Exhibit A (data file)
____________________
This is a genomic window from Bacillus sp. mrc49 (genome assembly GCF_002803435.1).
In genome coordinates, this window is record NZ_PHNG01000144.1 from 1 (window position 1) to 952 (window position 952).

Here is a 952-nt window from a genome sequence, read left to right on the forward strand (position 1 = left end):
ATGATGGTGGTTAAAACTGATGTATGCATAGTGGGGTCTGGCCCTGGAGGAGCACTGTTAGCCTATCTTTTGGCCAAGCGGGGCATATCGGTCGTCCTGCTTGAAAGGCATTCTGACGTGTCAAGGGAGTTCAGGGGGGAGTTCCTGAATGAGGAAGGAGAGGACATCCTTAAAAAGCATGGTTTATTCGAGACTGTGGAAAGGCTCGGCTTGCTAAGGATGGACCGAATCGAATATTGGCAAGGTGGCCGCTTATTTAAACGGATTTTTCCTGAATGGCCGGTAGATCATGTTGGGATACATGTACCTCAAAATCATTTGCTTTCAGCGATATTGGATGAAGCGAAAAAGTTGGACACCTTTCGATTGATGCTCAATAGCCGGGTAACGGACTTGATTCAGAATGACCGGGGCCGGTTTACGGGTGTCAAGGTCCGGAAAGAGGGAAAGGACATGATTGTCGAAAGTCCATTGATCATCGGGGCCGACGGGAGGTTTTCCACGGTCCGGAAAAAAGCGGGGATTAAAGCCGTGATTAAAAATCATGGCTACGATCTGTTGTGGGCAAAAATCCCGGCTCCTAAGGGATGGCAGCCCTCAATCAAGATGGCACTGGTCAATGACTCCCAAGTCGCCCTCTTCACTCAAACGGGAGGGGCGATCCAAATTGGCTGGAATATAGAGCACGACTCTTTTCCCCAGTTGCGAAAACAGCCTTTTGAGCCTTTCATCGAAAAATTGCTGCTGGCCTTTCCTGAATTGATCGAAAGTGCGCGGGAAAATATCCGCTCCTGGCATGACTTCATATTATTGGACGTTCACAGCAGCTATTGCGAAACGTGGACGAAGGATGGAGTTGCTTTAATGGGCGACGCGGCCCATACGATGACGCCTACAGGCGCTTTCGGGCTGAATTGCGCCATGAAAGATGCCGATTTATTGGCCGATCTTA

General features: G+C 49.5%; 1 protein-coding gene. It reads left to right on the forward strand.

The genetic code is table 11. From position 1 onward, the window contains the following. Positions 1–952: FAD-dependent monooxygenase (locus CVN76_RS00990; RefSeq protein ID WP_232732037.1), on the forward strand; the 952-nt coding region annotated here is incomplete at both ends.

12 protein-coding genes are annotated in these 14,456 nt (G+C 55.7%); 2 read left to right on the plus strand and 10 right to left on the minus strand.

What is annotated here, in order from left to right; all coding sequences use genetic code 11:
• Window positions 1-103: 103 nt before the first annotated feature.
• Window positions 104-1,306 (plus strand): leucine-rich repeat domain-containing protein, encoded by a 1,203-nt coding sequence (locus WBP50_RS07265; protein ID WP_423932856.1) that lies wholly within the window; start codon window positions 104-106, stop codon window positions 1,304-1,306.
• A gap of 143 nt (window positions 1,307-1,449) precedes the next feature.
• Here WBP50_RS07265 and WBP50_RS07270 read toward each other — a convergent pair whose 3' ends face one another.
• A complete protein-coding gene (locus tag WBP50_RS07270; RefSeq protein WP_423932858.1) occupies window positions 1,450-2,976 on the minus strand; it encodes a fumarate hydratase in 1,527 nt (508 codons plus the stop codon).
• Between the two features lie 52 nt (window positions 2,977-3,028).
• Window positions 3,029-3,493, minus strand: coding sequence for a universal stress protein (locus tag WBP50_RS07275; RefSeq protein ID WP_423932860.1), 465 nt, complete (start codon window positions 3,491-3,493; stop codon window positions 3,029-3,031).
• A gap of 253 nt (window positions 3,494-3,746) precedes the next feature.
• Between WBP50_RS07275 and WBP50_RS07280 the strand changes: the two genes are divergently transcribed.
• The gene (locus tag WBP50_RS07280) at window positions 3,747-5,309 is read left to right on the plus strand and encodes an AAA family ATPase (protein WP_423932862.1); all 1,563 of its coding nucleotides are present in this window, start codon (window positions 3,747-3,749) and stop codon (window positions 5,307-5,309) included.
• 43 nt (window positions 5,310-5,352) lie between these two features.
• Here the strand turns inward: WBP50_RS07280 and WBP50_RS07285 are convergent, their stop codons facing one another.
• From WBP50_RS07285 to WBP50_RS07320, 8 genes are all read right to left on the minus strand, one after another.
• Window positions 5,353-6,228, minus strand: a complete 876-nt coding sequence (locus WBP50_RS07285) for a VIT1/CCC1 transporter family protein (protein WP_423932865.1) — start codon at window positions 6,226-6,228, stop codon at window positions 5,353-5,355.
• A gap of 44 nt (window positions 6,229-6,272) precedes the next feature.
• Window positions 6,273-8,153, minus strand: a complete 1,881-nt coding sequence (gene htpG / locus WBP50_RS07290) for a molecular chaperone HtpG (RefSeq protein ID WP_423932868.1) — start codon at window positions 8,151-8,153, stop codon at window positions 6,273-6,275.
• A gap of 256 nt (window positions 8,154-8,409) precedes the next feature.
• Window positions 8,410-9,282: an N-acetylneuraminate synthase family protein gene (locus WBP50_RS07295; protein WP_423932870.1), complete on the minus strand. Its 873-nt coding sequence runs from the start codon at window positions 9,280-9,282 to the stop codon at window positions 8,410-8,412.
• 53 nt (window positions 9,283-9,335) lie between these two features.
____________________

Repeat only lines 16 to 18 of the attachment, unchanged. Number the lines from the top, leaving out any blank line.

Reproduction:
• A gap of 253 nt (window positions 3,494-3,746) precedes the next feature.
• Between WBP50_RS07275 and WBP50_RS07280 the strand changes: the two genes are divergently transcribed.
• The gene (locus tag WBP50_RS07280) at window positions 3,747-5,309 is read left to right on the plus strand and encodes an AAA family ATPase (protein WP_423932862.1); all 1,563 of its coding nucleotides are present in this window, start codon (window positions 3,747-3,749) and stop codon (window positions 5,307-5,309) included.